LaFayette citizen expresses concern over infrastructure
Published 7:34 am Wednesday, August 10, 2022
LAFAYETTE — A citizen of LaFayette, Seneathia Williams, expressed her concern over the city’s growth and infrastructure at the city council meeting on Monday. Williams has been a citizen of LaFayette for four years and was originally from the Lanett area.
Williams started her discussion by first noting why she decided to speak at the council meeting and where she thought LaFayette’s issues originally stemmed from.
“I am here because I care about the future of the city, and now’s the time to put things in place. Not for just the next generation but future generations,” she said. “When [the textile mills] left, it affected West Point, Lanett and LaFayette across the board. The difference is, West Point has rebounded.”
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Williams went on to discuss items she believes every city needs in order to grow, including infrastructure, medical care facilities, quality schools and recreation for kids, emergency services and commercial businesses. Williams decided to primarily focus on infrastructure, in which she noted that LaFayette has frequent power outages and that she has had multiple problems with flooding, both of which have negatively impacted her from-home baking business.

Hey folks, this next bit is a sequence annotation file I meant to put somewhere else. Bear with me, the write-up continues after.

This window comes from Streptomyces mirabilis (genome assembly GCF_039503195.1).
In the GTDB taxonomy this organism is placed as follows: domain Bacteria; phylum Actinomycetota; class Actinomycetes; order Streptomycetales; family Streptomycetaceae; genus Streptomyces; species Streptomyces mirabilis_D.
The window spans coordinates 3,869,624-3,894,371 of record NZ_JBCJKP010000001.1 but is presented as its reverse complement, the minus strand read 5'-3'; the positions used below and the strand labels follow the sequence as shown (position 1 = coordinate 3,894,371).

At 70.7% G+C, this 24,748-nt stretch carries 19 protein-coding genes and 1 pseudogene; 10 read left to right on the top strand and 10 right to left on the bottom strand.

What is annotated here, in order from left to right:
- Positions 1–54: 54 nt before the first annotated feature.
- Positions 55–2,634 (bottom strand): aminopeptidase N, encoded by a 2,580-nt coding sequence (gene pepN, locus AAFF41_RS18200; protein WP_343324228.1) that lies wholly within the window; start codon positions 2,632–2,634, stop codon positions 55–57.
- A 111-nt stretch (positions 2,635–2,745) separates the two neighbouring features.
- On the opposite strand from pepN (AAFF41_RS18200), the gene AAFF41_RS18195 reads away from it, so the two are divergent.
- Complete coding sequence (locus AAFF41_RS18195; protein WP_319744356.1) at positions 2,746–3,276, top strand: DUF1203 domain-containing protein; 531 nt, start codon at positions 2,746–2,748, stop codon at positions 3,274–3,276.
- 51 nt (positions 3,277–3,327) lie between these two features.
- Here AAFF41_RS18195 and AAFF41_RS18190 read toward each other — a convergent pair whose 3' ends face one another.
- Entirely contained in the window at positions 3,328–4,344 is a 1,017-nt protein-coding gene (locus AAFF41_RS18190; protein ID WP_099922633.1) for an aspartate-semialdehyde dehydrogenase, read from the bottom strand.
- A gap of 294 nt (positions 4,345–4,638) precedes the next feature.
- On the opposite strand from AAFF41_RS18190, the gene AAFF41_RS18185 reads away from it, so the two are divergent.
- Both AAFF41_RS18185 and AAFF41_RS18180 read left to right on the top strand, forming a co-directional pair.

“It wasn’t a rainy day when I first came to look at my house, so I didn’t know water sat on the side of the roads the way it did, and I wasn’t aware of the power outages I would experience,” Williams said. “You have no idea how many times when the winds are just blowing that the power goes out. Oh, but it’s also a couple of minutes, right? Well that is not good when you’re baking.”
Williams suggested that a potential fix to the power outages would be to install underground power lines. She also said that roads and water quality were also important factors to improving infrastructure, as they were the “face of the city.”
“Sitting in your seats, you never want to talk about increasing anything with your constituents, but sometimes they have got to realize that they get what they pay for,” Williams said. “When you go to the grocery store, how many of you get to negotiate on the price of your eggs and your milk now? Nobody asked you before to increase those prices…it has to be done to stay in business and a city is an ever evolving business.”
After she finished speaking, several members of the council took time to respond with their own comments. Recently appointed Councilman David Ennis noted that these improvements were all things that the council was aware of and wanted to implement.
“Suffice to say, you are preaching to the choir,” Ennis said. “We know all of those things are important and necessary.”
Councilman Toney Thomas took time to thank Williams for her time.
“We really appreciate your input, anytime. We wish we had more citizens like yourself,” he said.